When you think about it, we do this all the time. Every time we’re in an argument with someone and we make the ‘have you considered it this way?’ play, it might be thought of as you trying a version of priming - a way of stimulating the brain’s associative talents. By raising ideas that might be mentally linked with particular concepts in the brain, the salience of particular concepts are also increased, meaning they might be more likely to be recalled. Trying priming means that we’re wanting someone to ‘see a different side’ or ‘see it from my perspective’. The idea considered is not new, but a very slightly different person is being asked for.

So, if you wanna get the right answer, make sure the right version of them shows up.



However, although we might answer a question slightly differently when we think about it another way, there are things that simply won’t be altered by a re-phrasing.

We’ve all been party to conversations where habit seems to trump evidence. There appear to be entrenched ideas that we humans cling to. It’s this type of thinking that we are concerned with, when we say that the world seems increasingly divided. What we’re concerned about is essentially a rising form of tribalism.

This is because our partisan brains appear to fall apart when required to challenge or disprove our worldview. It does not just happen on a conscious level; there is evidence of this impacting our visualisations of the world around us also. Republicans report Obama as having darker skin than Democrats did. Democrats were more likely to remember, incorrectly, that George Bush was on holiday during Katrina. Our bias appears frighteningly unconscious.

Why can’t we all be a little bit more objective? The problem, unfortunately, is that truth is a currency with less value than we might hope. Group cohesion is hardwired into us because our strength comes from belonging, not necessarily from being correct. And it is for this reason that maintaining belonging often takes priority over accuracy. Regardless of political persuasion, all of us are closed-minded to certain facts.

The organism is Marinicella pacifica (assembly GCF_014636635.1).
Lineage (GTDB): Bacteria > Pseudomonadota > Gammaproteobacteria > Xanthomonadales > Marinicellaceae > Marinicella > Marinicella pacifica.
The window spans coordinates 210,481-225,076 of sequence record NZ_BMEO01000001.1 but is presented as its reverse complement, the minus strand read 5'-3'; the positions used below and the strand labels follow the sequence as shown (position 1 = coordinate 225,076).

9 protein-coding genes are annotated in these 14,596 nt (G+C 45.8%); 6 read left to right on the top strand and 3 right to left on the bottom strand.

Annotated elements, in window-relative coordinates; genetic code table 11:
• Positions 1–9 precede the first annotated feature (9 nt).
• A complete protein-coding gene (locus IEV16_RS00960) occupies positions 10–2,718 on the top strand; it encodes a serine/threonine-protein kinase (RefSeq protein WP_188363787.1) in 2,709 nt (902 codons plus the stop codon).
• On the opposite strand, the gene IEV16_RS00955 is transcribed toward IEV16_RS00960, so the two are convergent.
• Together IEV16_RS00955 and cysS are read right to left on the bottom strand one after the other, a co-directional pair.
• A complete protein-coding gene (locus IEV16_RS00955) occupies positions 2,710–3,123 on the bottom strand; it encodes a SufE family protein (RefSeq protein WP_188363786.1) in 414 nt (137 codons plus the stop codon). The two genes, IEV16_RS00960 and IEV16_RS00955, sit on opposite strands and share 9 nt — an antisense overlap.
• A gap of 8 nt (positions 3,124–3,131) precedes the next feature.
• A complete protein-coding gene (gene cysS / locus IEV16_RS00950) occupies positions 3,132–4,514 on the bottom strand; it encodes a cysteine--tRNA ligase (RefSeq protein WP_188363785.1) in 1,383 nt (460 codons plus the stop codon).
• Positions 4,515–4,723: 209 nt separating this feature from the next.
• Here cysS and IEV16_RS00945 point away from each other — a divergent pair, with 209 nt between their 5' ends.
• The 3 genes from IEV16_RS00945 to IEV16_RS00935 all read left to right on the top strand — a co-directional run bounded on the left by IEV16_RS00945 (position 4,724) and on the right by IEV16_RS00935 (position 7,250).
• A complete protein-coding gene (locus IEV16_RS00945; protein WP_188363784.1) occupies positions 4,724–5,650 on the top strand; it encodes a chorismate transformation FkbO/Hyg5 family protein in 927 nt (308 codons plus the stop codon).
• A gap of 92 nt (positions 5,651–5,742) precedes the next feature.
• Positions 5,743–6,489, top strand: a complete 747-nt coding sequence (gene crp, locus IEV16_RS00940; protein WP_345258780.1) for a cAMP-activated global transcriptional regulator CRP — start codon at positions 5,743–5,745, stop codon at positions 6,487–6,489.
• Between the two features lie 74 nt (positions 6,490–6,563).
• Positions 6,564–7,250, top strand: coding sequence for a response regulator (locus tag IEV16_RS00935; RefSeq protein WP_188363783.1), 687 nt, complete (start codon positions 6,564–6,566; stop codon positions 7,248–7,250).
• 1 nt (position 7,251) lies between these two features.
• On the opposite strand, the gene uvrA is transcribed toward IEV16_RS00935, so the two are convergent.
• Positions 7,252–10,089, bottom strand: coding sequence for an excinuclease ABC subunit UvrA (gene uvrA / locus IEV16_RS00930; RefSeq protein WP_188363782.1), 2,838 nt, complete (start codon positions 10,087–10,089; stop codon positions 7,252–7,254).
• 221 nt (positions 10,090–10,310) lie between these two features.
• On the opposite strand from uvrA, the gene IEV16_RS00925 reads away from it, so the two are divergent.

So instead of asking what it takes to be ‘right’, let’s ask a different hypothetical question. When you challenge my deeply held belief that Donald Trump is great, what is the cost to me of you being correct? Have I lost an argument, or have I lost something more fundamental?

The first thing that happens when confronting me with a persuasive fact is you throw me into a state of psychological limbo. I’m confronted by two worlds, one in which Donald Trump is an excellent leader, and the other in which Donald Trump is incompetent. This lurching state of panic, known as cognitive dissonance, is deeply uncomfortable and we avoid it wherever possible. But, it has to be resolved, one way or the other.

I am now faced with a choice. I can accept the persuasive fact, likely putting me at odds with everyone around me whose opinion I respect, or I can dismiss the idea as being ridiculous, misleading, or perhaps even... fake news. The desire to hold a true but divisive fact - against my ideological group - often loses. This is because my desire to say the right thing and therefore attain success will hang on my believing the body of knowledge that was just thrown into disrepute.

But, there’s another problem. One of the things that a social group provides is a type of security. It provides a structure about how to perceive the world, satisfying our desire for the resolution of ambiguity. This desire, hardwired into us, is called epistemic closure.

Humans do not cope well with ambiguity. It frightens us. Our desire for epistemic closure is resolved by our belonging to a social group. It grants us a way to look at the world, make judgements about it, and resolve the chaos. It’s a salve for the immense complexity of the world“ complexity that none of us, however clever we are, can possibly measure up to. We all seek epistemic structure in some form, whether it be provided by science, religion, or short-handed political or social judgements.

By challenging my ideology, (therefore, also my social group and identity), you have thrown me into a state of cognitive dissonance which I have to resolve. Will I come over to your side, thereby undermining my certainty on a number of issues? Will I remain on mine, where I can dismiss your comment out of hand but likely win the support of my social group, returning to comforting tropes such as labelling anti-Trump messages as liberal propaganda? I’m unlikely to resolve one type of certainty by creating more. So, it’s an easy choice: long live Fox News.